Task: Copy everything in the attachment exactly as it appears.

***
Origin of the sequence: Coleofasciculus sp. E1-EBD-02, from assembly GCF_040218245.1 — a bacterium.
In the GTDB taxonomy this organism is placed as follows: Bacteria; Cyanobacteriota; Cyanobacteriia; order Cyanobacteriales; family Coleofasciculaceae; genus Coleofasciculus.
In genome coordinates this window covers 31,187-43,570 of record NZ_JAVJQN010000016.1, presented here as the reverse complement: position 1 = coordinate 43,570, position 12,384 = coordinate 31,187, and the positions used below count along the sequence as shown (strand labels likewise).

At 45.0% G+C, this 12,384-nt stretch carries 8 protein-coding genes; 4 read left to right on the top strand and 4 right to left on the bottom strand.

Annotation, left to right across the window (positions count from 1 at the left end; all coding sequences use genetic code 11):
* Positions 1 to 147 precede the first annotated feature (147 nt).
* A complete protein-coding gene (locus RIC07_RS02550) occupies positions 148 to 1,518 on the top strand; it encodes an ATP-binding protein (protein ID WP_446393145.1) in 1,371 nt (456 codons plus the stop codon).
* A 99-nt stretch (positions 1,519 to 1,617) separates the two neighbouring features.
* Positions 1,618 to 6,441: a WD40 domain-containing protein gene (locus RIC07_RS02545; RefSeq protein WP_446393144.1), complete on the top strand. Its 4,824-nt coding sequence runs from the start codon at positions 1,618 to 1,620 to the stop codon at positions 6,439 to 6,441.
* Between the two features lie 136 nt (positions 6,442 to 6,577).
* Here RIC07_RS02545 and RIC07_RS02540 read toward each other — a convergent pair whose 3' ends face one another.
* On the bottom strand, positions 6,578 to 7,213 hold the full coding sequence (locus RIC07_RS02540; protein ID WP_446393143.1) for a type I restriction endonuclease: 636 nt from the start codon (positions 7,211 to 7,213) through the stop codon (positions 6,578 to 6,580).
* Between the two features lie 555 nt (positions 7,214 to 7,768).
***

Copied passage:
Origin of the sequence: Coleofasciculus sp. E1-EBD-02, from assembly GCF_040218245.1 — a bacterium.
In the GTDB taxonomy this organism is placed as follows: Bacteria; Cyanobacteriota; Cyanobacteriia; order Cyanobacteriales; family Coleofasciculaceae; genus Coleofasciculus.
In genome coordinates this window covers 31,187-43,570 of record NZ_JAVJQN010000016.1, presented here as the reverse complement: position 1 = coordinate 43,570, position 12,384 = coordinate 31,187, and the positions used below count along the sequence as shown (strand labels likewise).

At 45.0% G+C, this 12,384-nt stretch carries 8 protein-coding genes; 4 read left to right on the top strand and 4 right to left on the bottom strand.

Annotation, left to right across the window (positions count from 1 at the left end; all coding sequences use genetic code 11):
* Positions 1 to 147 precede the first annotated feature (147 nt).
* A complete protein-coding gene (locus RIC07_RS02550) occupies positions 148 to 1,518 on the top strand; it encodes an ATP-binding protein (protein ID WP_446393145.1) in 1,371 nt (456 codons plus the stop codon).
* A 99-nt stretch (positions 1,519 to 1,617) separates the two neighbouring features.
* Positions 1,618 to 6,441: a WD40 domain-containing protein gene (locus RIC07_RS02545; RefSeq protein WP_446393144.1), complete on the top strand. Its 4,824-nt coding sequence runs from the start codon at positions 1,618 to 1,620 to the stop codon at positions 6,439 to 6,441.
* Between the two features lie 136 nt (positions 6,442 to 6,577).
* Here RIC07_RS02545 and RIC07_RS02540 read toward each other — a convergent pair whose 3' ends face one another.
* On the bottom strand, positions 6,578 to 7,213 hold the full coding sequence (locus RIC07_RS02540; protein ID WP_446393143.1) for a type I restriction endonuclease: 636 nt from the start codon (positions 7,211 to 7,213) through the stop codon (positions 6,578 to 6,580).
* Between the two features lie 555 nt (positions 7,214 to 7,768).